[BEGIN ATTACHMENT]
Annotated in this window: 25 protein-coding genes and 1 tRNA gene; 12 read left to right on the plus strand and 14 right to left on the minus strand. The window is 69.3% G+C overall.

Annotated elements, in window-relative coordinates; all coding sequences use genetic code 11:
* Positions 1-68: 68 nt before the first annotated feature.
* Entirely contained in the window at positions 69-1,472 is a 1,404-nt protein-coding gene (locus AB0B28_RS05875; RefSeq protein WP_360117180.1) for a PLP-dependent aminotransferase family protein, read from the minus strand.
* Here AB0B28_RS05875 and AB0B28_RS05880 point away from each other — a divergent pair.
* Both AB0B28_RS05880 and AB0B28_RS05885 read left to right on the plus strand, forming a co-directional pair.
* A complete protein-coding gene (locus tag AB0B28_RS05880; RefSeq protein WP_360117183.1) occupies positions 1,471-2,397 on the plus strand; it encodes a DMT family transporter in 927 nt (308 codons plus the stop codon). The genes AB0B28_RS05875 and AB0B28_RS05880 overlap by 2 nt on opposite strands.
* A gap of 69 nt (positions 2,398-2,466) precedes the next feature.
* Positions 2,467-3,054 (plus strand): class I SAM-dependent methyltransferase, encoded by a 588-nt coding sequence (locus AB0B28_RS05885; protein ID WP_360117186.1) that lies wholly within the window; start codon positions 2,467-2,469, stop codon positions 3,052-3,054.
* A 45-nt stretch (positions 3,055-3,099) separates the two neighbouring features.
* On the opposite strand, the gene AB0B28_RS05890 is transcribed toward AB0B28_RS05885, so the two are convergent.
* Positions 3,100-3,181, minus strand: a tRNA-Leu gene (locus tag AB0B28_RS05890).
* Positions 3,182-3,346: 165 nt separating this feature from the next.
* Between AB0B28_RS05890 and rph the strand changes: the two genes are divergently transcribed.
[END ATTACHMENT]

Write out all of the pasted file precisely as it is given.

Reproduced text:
Annotated in this window: 25 protein-coding genes and 1 tRNA gene; 12 read left to right on the plus strand and 14 right to left on the minus strand. The window is 69.3% G+C overall.

Annotated elements, in window-relative coordinates; all coding sequences use genetic code 11:
* Positions 1-68: 68 nt before the first annotated feature.
* Entirely contained in the window at positions 69-1,472 is a 1,404-nt protein-coding gene (locus AB0B28_RS05875; RefSeq protein WP_360117180.1) for a PLP-dependent aminotransferase family protein, read from the minus strand.
* Here AB0B28_RS05875 and AB0B28_RS05880 point away from each other — a divergent pair.
* Both AB0B28_RS05880 and AB0B28_RS05885 read left to right on the plus strand, forming a co-directional pair.
* A complete protein-coding gene (locus tag AB0B28_RS05880; RefSeq protein WP_360117183.1) occupies positions 1,471-2,397 on the plus strand; it encodes a DMT family transporter in 927 nt (308 codons plus the stop codon). The genes AB0B28_RS05875 and AB0B28_RS05880 overlap by 2 nt on opposite strands.
* A gap of 69 nt (positions 2,398-2,466) precedes the next feature.
* Positions 2,467-3,054 (plus strand): class I SAM-dependent methyltransferase, encoded by a 588-nt coding sequence (locus AB0B28_RS05885; protein ID WP_360117186.1) that lies wholly within the window; start codon positions 2,467-2,469, stop codon positions 3,052-3,054.
* A 45-nt stretch (positions 3,055-3,099) separates the two neighbouring features.
* On the opposite strand, the gene AB0B28_RS05890 is transcribed toward AB0B28_RS05885, so the two are convergent.
* Positions 3,100-3,181, minus strand: a tRNA-Leu gene (locus tag AB0B28_RS05890).
* Positions 3,182-3,346: 165 nt separating this feature from the next.
* Between AB0B28_RS05890 and rph the strand changes: the two genes are divergently transcribed.